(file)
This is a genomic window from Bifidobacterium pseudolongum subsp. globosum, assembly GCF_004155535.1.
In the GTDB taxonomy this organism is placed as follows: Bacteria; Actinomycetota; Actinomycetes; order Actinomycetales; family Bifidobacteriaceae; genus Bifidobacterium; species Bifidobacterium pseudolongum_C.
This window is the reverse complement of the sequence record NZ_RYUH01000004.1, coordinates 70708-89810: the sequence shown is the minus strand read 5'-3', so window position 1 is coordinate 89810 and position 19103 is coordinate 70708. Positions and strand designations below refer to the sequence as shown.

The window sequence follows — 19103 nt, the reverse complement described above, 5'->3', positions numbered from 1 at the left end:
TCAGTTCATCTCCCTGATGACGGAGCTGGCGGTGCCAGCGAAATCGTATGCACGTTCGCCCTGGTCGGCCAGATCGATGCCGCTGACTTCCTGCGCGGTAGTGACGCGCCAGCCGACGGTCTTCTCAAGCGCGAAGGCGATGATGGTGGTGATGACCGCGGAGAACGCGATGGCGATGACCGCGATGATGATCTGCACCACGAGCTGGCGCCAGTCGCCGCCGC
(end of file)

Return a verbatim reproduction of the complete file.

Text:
This is a genomic window from Bifidobacterium pseudolongum subsp. globosum, assembly GCF_004155535.1.
In the GTDB taxonomy this organism is placed as follows: Bacteria; Actinomycetota; Actinomycetes; order Actinomycetales; family Bifidobacteriaceae; genus Bifidobacterium; species Bifidobacterium pseudolongum_C.
This window is the reverse complement of the sequence record NZ_RYUH01000004.1, coordinates 70708-89810: the sequence shown is the minus strand read 5'-3', so window position 1 is coordinate 89810 and position 19103 is coordinate 70708. Positions and strand designations below refer to the sequence as shown.

The window sequence follows — 19103 nt, the reverse complement described above, 5'->3', positions numbered from 1 at the left end:
TCAGTTCATCTCCCTGATGACGGAGCTGGCGGTGCCAGCGAAATCGTATGCACGTTCGCCCTGGTCGGCCAGATCGATGCCGCTGACTTCCTGCGCGGTAGTGACGCGCCAGCCGACGGTCTTCTCAAGCGCGAAGGCGATGATGGTGGTGATGACCGCGGAGAACGCGATGGCGATGACCGCGATGATGATCTGCACCACGAGCTGGCGCCAGTCGCCGCCGC